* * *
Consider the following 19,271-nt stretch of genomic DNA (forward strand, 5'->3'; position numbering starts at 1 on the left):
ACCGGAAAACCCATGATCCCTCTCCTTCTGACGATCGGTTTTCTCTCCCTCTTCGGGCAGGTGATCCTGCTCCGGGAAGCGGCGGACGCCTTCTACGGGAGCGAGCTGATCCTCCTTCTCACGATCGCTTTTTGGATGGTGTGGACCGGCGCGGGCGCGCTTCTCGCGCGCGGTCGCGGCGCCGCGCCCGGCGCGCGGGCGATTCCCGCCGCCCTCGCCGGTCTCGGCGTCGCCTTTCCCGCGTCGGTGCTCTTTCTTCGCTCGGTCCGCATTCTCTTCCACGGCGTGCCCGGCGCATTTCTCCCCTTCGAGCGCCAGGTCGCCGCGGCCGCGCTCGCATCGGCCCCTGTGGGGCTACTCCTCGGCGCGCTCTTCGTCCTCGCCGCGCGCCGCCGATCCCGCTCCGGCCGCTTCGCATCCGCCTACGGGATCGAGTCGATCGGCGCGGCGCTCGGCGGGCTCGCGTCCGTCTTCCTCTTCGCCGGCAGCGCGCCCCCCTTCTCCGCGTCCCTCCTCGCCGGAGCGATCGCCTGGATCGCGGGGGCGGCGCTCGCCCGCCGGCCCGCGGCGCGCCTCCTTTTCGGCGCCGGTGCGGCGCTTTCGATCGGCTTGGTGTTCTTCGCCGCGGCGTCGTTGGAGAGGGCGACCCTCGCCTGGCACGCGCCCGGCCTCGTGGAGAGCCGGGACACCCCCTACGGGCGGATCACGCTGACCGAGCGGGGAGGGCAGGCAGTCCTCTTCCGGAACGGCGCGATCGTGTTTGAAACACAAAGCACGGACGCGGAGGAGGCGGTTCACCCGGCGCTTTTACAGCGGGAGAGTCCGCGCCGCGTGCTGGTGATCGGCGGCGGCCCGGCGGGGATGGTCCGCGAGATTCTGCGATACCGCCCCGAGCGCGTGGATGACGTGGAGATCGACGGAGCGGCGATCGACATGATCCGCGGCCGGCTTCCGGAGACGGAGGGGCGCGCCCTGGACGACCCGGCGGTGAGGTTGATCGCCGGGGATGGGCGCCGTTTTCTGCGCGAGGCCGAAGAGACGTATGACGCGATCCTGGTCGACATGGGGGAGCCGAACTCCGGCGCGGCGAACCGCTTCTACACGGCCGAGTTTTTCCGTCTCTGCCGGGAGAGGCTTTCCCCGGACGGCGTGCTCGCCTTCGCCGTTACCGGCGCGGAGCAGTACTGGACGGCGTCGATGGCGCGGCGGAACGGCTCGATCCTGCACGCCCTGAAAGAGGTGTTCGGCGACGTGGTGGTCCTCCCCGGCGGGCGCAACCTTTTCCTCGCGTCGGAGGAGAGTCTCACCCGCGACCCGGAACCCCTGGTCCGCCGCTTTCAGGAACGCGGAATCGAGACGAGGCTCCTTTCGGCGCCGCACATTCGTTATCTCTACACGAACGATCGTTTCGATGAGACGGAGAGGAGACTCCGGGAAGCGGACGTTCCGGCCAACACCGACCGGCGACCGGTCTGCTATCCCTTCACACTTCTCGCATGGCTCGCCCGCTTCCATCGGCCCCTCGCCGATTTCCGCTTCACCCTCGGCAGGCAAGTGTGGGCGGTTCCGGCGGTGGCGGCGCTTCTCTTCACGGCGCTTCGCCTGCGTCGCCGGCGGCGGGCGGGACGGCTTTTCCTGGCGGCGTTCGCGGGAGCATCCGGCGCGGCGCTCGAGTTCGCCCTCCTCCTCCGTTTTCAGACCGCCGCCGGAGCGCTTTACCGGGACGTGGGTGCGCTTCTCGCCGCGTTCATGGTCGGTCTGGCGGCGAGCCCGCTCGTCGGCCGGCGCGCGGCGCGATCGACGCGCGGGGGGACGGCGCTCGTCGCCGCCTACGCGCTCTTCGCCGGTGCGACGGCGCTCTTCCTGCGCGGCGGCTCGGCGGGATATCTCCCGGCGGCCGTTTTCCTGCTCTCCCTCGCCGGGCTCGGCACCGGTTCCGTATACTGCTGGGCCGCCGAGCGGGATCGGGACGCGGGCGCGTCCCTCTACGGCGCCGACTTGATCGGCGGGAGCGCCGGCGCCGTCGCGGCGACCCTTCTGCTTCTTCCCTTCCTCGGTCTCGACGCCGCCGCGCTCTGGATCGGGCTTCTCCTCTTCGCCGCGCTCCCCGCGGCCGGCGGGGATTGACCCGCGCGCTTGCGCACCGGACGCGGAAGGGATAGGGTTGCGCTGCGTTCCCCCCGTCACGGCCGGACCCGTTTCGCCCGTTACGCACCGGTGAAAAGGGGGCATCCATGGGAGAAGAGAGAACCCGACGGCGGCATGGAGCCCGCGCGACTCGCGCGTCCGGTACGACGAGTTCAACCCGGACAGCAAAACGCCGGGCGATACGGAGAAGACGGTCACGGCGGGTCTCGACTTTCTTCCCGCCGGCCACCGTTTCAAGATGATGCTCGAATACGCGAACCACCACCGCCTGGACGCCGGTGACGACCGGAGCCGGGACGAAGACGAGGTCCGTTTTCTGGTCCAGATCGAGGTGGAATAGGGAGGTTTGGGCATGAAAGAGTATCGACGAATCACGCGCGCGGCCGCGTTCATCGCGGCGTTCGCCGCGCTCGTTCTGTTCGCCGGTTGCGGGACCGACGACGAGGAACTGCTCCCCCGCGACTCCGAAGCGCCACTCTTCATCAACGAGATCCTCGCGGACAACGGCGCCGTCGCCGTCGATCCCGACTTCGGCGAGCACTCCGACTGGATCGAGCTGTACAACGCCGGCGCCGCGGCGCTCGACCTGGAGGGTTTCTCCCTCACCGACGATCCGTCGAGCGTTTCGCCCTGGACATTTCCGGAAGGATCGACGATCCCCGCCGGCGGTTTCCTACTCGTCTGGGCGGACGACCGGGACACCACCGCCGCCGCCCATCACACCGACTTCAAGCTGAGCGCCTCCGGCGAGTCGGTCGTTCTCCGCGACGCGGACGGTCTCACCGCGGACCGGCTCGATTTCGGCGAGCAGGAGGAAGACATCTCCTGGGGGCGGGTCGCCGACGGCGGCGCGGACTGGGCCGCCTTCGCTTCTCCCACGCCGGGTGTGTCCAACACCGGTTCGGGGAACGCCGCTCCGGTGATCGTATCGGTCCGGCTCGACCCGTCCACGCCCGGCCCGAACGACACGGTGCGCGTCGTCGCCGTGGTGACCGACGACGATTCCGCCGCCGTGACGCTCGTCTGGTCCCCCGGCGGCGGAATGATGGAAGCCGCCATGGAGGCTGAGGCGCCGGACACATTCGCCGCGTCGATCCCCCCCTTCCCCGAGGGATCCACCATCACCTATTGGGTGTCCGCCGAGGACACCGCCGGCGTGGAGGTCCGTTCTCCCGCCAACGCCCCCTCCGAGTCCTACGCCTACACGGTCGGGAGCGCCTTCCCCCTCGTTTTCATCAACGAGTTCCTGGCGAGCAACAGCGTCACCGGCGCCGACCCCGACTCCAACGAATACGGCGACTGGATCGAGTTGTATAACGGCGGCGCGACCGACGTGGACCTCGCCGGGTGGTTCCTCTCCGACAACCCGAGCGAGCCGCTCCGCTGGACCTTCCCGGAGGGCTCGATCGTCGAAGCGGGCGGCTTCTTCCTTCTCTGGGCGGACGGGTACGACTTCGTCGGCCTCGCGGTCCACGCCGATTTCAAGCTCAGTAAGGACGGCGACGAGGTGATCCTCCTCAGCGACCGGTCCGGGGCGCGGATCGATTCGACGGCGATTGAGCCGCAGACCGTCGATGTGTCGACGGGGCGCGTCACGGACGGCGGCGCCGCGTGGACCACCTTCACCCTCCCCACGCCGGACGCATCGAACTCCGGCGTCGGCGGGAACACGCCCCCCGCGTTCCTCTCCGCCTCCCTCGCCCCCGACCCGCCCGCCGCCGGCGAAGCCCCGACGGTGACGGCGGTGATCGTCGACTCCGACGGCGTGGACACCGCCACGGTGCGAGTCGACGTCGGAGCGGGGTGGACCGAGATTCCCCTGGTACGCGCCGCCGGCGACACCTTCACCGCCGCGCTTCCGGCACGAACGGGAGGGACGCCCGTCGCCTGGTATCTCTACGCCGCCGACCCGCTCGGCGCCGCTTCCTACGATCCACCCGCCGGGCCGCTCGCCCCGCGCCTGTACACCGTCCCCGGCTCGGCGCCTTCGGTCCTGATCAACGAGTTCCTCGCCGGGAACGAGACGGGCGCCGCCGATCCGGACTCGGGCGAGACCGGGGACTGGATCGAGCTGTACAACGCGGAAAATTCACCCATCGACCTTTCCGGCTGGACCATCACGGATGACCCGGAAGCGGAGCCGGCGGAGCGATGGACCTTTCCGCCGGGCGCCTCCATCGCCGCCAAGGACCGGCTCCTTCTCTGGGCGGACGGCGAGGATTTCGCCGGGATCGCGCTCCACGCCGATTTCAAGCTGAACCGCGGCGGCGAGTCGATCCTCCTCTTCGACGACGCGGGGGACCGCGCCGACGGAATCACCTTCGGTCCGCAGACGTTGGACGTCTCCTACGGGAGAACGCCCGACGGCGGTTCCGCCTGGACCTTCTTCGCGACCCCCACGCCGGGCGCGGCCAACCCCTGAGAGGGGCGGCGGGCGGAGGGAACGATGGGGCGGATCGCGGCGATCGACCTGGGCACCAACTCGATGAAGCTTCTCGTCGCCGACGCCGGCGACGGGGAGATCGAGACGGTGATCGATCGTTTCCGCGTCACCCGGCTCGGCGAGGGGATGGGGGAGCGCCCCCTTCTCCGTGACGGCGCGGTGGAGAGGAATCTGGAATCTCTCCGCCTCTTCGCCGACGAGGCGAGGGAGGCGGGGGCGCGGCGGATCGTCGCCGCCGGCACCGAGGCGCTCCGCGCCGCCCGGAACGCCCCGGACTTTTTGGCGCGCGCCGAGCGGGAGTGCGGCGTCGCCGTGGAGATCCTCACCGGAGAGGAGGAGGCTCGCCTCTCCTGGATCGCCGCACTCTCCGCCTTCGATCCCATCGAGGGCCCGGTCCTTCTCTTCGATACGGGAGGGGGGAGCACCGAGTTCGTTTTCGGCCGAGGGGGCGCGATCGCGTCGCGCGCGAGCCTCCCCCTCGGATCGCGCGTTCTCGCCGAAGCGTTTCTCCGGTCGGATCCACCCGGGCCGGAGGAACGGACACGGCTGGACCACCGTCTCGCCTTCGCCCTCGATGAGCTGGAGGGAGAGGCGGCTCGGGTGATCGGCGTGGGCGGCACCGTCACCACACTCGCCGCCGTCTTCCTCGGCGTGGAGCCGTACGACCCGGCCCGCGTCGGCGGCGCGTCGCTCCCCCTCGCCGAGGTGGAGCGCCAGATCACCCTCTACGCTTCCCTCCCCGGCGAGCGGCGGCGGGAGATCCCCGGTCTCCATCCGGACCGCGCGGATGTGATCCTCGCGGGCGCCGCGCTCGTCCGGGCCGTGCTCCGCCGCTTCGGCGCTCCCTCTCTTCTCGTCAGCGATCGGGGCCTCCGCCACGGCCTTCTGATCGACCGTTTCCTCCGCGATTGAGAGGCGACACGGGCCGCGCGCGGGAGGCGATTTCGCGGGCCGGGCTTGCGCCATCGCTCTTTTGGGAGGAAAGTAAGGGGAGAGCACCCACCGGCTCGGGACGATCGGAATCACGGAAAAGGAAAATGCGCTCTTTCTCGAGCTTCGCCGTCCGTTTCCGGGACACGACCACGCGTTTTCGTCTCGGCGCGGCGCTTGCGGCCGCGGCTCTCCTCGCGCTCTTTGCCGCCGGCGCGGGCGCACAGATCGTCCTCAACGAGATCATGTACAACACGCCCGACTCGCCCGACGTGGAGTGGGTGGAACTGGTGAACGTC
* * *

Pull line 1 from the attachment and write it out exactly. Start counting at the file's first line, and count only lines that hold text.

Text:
Consider the following 19,271-nt stretch of genomic DNA (forward strand, 5'->3'; position numbering starts at 1 on the left):